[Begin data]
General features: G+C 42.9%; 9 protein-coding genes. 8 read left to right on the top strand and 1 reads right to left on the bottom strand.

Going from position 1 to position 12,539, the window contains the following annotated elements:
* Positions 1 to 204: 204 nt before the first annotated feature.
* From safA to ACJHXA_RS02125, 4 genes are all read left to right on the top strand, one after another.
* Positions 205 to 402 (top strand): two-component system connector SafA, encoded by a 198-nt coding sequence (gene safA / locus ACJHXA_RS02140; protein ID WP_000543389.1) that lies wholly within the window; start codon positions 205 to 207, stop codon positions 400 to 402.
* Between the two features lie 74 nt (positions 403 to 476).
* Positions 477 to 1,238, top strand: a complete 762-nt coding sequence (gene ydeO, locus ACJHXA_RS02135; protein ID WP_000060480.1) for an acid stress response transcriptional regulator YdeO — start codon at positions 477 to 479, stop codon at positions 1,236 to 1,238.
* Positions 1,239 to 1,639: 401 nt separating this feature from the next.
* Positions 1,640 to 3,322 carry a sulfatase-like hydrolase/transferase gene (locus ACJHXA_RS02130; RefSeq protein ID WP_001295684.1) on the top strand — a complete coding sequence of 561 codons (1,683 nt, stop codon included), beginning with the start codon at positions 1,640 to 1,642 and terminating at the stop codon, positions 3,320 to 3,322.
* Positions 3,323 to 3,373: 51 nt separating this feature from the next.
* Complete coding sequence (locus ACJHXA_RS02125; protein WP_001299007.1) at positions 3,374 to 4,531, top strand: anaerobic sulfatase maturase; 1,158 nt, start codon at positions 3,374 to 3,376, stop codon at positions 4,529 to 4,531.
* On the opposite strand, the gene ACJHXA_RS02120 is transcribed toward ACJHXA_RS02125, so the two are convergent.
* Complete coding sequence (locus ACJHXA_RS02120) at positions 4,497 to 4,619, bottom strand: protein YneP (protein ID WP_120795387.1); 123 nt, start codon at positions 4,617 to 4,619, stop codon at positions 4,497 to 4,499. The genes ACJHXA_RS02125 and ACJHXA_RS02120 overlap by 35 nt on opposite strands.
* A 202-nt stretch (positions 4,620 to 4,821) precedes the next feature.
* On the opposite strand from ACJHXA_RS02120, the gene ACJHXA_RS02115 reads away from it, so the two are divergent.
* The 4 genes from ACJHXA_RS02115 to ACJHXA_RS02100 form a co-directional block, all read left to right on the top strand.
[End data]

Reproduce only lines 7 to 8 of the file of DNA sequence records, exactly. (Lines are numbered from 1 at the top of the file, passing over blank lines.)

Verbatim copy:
* Positions 477 to 1,238, top strand: a complete 762-nt coding sequence (gene ydeO, locus ACJHXA_RS02135; protein ID WP_000060480.1) for an acid stress response transcriptional regulator YdeO — start codon at positions 477 to 479, stop codon at positions 1,236 to 1,238.
* Positions 1,239 to 1,639: 401 nt separating this feature from the next.